Bookmark   October 29, 2006 at 11:09PM
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I have one RYOBI Radial Arm saw BRAND-NEW and never used - in factory carton - bought it around '89 but never had the workshop to set it up.
Would be happy to sell it to a happy home - if anybody has interest, drop me an email.

    Bookmark   November 8, 2006 at 12:25AM
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tom_nwnj(z6 NJ)

This is an old thread, but I thought I would add to it.

A friend/builder gave me his old Craftsman 10" RAS many years ago. It looks like the one in this link. I already had a Delta TS, so I never thought much about it.

About 10 years ago, I was installing a bluestone walk. I bought a couple of the masonary blades for the RAS, and used it to cut all the stones. I figured I would just kill that saw right there, with all that dust, then dump it. The saw just kept going.

I am building a deck now (ipe). I started using the RAS (bolted into a long workbench), to make all the cuts on the dimensional lumber, and serious dadoes on the rail posts. Wow, once you get the saw zeroed in, everything is dead on. And with heavy lumber like that, it is a pleasure to work with.

I would never buy one of these things for $500+, but if you can get one cheap enough, and you have the room, it is a great tool to have.

    Bookmark   May 30, 2008 at 6:48AM
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maineman(z5a ME)

Radial arm saws haven't really gone away, although they are don't show up in stores much anyway. There are a lot of radial arm saws available on the Internet. Back in the early '70s Rockwell had some interesting double-arm radial saws that I didn't have the money to buy at the time.

The arm-on-an-arm design gave you a lot of flexibility in how you tracked the saw path on the work surface. I had assumed that double-arm radial saws had disappeared from the marketplace, but now I see that Amazon offers several of them, but at much higher prices. I guess it isn't in the cards for me to get a double-arm radial saw. I like to rationalize that those old double-arm Rockwell saws probably weren't very accurate.


    Bookmark   May 31, 2008 at 2:13PM
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You wont get mine away from me even if it is a 25 year old craftman. Steve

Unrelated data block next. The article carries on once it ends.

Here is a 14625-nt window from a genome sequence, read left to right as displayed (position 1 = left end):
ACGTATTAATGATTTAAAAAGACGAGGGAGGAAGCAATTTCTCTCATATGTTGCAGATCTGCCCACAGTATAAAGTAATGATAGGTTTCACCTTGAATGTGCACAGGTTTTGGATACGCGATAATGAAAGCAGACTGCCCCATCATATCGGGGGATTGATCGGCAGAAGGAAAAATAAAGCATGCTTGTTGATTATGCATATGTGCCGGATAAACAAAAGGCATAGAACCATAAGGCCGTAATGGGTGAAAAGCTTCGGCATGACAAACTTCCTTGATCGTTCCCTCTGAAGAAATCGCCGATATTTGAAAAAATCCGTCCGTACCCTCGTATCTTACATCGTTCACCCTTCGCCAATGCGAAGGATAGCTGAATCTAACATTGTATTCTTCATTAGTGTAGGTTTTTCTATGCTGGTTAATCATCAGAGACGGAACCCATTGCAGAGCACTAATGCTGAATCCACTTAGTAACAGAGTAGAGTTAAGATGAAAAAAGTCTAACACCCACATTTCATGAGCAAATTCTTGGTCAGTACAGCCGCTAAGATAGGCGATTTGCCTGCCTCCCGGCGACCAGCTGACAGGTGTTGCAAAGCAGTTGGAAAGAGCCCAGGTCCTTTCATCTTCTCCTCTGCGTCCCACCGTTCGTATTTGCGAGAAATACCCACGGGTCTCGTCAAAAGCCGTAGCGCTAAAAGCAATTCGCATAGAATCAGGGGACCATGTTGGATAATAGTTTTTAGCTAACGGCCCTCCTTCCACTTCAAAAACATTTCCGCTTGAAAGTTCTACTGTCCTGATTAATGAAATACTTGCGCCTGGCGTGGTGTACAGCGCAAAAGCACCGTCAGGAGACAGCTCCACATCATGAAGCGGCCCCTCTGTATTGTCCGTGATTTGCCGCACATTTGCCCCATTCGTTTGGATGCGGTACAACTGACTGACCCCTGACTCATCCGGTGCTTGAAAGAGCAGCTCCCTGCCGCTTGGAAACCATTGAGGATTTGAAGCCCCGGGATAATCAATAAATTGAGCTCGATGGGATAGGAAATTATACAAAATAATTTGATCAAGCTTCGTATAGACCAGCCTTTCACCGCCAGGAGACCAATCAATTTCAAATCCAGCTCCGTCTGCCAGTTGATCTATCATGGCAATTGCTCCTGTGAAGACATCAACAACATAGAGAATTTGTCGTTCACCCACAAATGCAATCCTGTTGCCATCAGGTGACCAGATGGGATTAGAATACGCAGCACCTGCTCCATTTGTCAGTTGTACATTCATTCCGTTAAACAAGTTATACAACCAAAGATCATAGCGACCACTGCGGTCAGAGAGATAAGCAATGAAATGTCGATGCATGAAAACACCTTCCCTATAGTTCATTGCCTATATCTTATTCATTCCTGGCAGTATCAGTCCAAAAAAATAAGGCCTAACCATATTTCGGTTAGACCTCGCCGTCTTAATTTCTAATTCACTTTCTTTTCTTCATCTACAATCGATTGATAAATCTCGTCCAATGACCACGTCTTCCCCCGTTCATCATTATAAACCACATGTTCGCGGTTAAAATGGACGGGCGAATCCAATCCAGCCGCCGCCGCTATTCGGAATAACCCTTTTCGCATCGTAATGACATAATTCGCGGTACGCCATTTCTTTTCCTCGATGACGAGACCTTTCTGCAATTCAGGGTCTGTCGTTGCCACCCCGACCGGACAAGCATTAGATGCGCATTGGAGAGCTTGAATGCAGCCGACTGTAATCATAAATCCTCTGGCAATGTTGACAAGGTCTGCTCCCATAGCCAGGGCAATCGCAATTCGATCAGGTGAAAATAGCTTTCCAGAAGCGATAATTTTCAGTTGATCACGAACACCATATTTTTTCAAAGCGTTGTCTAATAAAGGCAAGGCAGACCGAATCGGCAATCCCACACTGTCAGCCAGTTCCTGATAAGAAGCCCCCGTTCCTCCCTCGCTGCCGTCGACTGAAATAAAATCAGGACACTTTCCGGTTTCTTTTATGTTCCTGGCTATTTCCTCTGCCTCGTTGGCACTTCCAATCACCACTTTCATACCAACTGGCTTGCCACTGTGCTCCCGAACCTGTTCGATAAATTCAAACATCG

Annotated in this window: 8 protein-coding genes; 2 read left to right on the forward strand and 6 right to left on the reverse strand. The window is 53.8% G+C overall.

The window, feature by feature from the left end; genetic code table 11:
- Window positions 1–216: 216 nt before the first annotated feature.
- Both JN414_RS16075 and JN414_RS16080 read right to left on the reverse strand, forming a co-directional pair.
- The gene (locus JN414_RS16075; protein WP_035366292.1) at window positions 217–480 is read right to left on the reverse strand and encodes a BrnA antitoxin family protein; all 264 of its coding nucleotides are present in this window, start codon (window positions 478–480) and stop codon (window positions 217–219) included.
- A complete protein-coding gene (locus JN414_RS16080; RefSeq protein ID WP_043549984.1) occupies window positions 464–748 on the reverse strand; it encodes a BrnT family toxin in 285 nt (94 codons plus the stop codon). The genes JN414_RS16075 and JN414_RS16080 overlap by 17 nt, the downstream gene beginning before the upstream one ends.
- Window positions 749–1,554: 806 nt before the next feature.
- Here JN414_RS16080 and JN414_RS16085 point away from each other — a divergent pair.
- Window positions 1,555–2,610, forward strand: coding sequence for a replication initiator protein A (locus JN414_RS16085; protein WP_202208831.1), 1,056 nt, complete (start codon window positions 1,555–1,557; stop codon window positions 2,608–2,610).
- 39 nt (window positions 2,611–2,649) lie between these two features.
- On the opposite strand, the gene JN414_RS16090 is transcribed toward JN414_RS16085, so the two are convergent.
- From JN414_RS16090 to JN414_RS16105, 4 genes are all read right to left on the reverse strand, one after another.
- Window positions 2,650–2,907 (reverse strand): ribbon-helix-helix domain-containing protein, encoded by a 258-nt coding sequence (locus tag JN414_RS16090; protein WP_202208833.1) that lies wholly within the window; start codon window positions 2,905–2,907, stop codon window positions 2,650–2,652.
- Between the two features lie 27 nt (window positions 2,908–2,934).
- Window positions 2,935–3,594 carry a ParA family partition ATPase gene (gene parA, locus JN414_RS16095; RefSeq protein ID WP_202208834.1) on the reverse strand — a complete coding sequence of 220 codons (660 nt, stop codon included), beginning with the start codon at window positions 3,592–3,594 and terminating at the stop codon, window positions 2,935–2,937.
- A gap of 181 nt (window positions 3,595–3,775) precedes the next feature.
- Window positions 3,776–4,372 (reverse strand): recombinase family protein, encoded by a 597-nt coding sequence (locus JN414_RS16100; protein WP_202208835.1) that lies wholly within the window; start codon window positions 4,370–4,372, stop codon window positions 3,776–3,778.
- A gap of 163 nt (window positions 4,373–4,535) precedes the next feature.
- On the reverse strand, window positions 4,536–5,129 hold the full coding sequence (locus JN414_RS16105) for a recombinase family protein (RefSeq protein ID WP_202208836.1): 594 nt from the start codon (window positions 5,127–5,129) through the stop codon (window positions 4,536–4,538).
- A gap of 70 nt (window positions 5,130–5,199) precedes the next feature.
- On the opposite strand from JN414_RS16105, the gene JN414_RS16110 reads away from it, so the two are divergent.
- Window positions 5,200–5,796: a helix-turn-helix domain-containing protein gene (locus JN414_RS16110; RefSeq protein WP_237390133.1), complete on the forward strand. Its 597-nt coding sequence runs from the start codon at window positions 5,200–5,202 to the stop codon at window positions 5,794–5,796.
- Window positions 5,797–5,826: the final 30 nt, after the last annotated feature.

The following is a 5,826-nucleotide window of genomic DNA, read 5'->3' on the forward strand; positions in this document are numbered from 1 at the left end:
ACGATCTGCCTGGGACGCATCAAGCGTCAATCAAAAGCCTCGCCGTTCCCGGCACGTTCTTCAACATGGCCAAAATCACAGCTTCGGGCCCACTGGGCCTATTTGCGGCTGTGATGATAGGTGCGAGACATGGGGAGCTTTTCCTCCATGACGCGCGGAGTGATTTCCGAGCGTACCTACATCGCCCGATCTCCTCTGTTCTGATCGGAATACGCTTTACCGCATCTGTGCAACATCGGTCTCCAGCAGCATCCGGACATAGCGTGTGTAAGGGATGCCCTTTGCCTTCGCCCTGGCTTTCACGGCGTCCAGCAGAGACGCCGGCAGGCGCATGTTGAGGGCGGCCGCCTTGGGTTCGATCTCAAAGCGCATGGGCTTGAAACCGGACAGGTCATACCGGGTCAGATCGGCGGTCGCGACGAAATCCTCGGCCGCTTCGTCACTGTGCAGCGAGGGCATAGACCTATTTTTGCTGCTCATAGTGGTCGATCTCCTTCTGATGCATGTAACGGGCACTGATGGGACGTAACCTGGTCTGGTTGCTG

Bookmark   May 31, 2008 at 5:51PM
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The $999 Delta on the link looks a lot like my 1972 Craftsman 10" radial arm saw. It must have cost about $300 back then, can't say I remember, must be in my records if anyone is interested :>) I can look it up.

There was a safety recall on mine which I didn't take advantage of, as I recall it was a small amount and required I destroy the saw..don't remember what was required to prove it was never going to be used again. I decided to keep it. I also have a nice Craftsman table saw which is better from some types of cuts.

    Bookmark   June 3, 2008 at 10:15PM
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Jerry, check on that recall again. It may still be on. Mine is about that age & they sent me replacements for the front, center & back MDF top. Also a new handle & safety guard for the blade. Looks & runs like new again.

    Bookmark   June 5, 2008 at 11:30PM
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Thanks, that's different than the recall I checked on a couple of years back. At that time they wanted the saw taken out of service, no interest in modifying it to make it safer.

    Bookmark   June 9, 2008 at 1:09PM
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I checked the recall site for Model 113.29450, and there is no modification/repair kit for that saw. That's about what I got last time, but I did get (last time) an offer to "buy" my saw if I'd destroy it. $100 I think, I decided to keep, it has worked well these 35 some years I've owned it. Whatever the danger, I've escaped any injury....keep doing what I'm doing seems to be good advice.